$T^2 /{\rm{GeV} }^2$ $\sqrt{s_0}/{\rm{GeV} }$ pole (%) perturbative (%)
      $ \Lambda_c $ $ 1.4-1.8 $ $ 2.75\pm0.10 $ 40-72 50-58
      $ \Xi_c $ $ 1.7-2.1 $ $ 3.00\pm0.10 $ 42-71 64-71
      $ \Lambda_b $ $ 3.6-4.0 $ $ 6.10\pm0.10 $ 41-60 43-46
      $ \Xi_b $ $ 3.8-4.2 $ $ 6.30\pm0.10 $ 40-60 51-54
      $\Lambda_c({{2S} })$ $ 1.8-2.4 $ $ 3.00\pm0.10 $ 41-74 70-80
      $\Xi_c({{2S} })$ $ 1.8-2.4 $ $ 3.25\pm0.10 $ 54-84 74-83
      $\Lambda_b({{2S} })$ $ 4.6-5.0 $ $ 6.30\pm0.10 $ 49-66 76-79
      $\Xi_b({{2S} })$ $ 5.1-5.5 $ $ 6.55\pm0.10 $ 51-66 83-85

      Table 1.  Borel parameters $ T^2 $ and continuum threshold parameters $ s_0(s_0^\prime) $ for the heavy baryon states, where "pole" stands for the pole contributions from the ground states or the ground states plus first radial excited states, and "perturbative" stands for the contributions from the perturbative terms.

      We now consider all uncertainties of the input parameters, and obtain the values of the masses and pole residues of the ground states of the flavor antitriplet heavy baryon states $ \Lambda_Q $ and $ \Xi_Q $, which are shown in Figs. 1-2 and Table 2. From Table 1 and Figs. 1-2, we can see that rather flat platforms appear in the Borel windows, and the uncertainties originating from the Borel parameters are rather small. It is the first time that we have obtained very flat platforms for the heavy baryon states. From Tables 1-2, we can see that the central values have the relation $ \sqrt{s_0}-M_{gr} = (0.50-0.55)\,{\rm{GeV}} $; the continuum threshold parameters $ s_0 $ are large enough to consider all the ground state contributions but small enough to suppress the first radial excited state contaminations sufficiently. Furthermore, they meet our naive expectations.

      Figure 1.  (color online) Masses with variations of the Borel parameters $ T^2 $, where A, B, C, D, E, F, G, and H correspond to $ \Lambda_c $, $ \Xi_c $, $ \Lambda_b $, $ \Xi_b $, $ \Lambda_c({{2S}}) $, $ \Xi_c({{2S}}) $, $ \Lambda_b({{2S}}) $, and $ \Xi_b({{2S}}) $, respectively. "Expt" denotes the experimental values.

      Figure 2.  (color online) Pole residues with variations of the Borel parameters $ T^2 $, where A, B, C, D, E, F, G, and H correspond to $ \Lambda_c $, $ \Xi_c $, $ \Lambda_b $, $ \Xi_b $, $ \Lambda_c({{2S}}) $, $ \Xi_c({{2S}}) $, $ \Lambda_b({{2S}}) $, and $ \Xi_b({{2S}}) $, respectively.

      $M/{\rm{GeV} }$ $\lambda(10^{-2}{\rm{GeV} }^3)$ $M/{\rm{GeV} }[{\rm{expt} }]$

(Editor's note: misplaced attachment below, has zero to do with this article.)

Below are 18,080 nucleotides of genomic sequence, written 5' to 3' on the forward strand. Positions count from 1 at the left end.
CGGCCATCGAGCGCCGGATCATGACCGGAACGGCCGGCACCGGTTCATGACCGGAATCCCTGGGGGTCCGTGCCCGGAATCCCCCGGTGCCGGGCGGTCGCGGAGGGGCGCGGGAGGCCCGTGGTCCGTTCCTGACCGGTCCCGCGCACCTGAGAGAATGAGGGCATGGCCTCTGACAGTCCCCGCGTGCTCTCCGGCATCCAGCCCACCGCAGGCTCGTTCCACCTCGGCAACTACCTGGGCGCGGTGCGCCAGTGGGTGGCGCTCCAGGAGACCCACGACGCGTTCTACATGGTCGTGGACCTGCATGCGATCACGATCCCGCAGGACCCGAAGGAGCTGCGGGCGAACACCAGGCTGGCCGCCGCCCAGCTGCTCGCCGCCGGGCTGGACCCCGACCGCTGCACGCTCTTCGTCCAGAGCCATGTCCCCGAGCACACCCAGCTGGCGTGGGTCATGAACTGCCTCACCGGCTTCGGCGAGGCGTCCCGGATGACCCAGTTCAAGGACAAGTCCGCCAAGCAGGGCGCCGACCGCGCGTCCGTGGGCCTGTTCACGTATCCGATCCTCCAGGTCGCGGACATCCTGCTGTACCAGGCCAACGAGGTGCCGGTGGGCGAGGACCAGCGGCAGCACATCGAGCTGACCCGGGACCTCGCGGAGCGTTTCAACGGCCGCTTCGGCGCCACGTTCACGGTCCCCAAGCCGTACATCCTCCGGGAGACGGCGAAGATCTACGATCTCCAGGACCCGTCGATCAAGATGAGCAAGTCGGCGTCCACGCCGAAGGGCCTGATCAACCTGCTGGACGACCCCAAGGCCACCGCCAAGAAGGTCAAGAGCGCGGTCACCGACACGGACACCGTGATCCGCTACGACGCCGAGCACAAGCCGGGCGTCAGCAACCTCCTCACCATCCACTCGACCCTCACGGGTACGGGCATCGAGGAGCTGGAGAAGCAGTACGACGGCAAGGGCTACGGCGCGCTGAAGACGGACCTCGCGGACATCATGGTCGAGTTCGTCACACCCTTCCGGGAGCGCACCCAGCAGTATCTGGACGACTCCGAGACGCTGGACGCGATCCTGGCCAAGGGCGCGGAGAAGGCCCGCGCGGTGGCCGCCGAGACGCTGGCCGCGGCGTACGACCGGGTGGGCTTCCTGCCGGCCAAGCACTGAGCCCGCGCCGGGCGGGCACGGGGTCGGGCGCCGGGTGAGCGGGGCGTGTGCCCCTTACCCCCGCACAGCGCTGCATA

$ \Lambda_c $ $ 2.24\pm0.09 $ $ 1.51\pm0.23 $ 2.28646
      $ \Xi_c $ $ 2.45\pm0.10 $ $ 2.21\pm0.35 $ 2.46795
      $ \Lambda_b $ $ 5.61\pm0.12 $ $ 1.96\pm0.36 $ 5.6196
      $ \Xi_b $ $ 5.79\pm0.09 $ $ 2.23\pm0.35 $ 5.7919
      $ \Lambda_c({{2S}}) $ $ 2.78\pm0.08 $ $ 3.20\pm0.48 $ 2.7666
      $ \Xi_c({{2S}}) $ $ 2.96\pm0.09 $ $ 4.48\pm0.56 $ 2.9671
      $ \Lambda_b({{2S}}) $ $ 6.08\pm0.09 $ $ 6.35\pm0.93 $ 6.0723
      $\Xi_b({{2S} })$ $ 6.24\pm0.07 $ $ 8.36\pm1.05 $
      $ \Lambda_c({{3S}}) $ 3.1749
      $\Xi_c({{3S} })$ 3.3936
      $ \Lambda_b({{3S}}) $ 6.4935

      Table 2.  Masses and pole residues of the heavy baryon states, where the masses of $\Lambda_c({{3S}})$, $ \Xi_c({{3S}}) $, and $ \Lambda_b({{3S}}) $ are obtained from the Regge trajectories.

      In this article, we have neglected the perturbative $ {\cal O}(\alpha_s) $ corrections; if we consider the perturbative $ {\cal O}(\alpha_s) $ corrections, the perturbative terms should be multiplied by a factor $1+C(s,m_Q^2)\dfrac{\alpha_s(T^2)}{\pi}$, where $ C(s, m_Q^2) $ are coefficients. Although we cannot estimate the uncertainties originating from the $ {\cal O}(\alpha_s) $ corrections with confidence without explicit calculations, a crude estimation is still possible. In the case of the proton and neutron, we can set $ m_u = m_d = 0 $, and obtain the coefficient $C = {53}/{12}+ \gamma_E$ [53]. If we take the approximation $C(s,m_Q^2) = {53}/{12}+\gamma_E$, we can obtain the central values $ M_{\Lambda_{c/b}} = 2.29/5.64\,{\rm{GeV}} $ instead of $ 2.24/5.61\,{\rm{GeV}} $; compared to the experimental values $ 2.29/5.62\,{\rm{GeV}} $ from the Particle Data Group [51], the central values $ M_{\Lambda_{c/b}} = 2.29/5.64\,{\rm{GeV}} $ are excellent. In fact, we should also calculate the perturbative $ {\cal O}(\alpha_s) $ corrections to the four-quark condensates $ \langle\bar{q}q\rangle^2 $, as they play an important role, and re-determine the Borel windows to extract the heavy baryon masses, as in the case of the heavy mesons, in which the perturbative $ {\cal O}(\alpha_s) $ corrections to the quark condensates $ \langle\bar{q}q\rangle $ are also calculated [54]. Overall, neglecting the perturbative $ {\cal O}(\alpha_s) $ corrections cannot notably impair the predictive ability, because as we obtain the heavy baryon masses from fractions, the perturbative $ {\cal O}(\alpha_s) $ corrections in the numerators and denominators cancel each other out to a certain extent; see Eq. (15).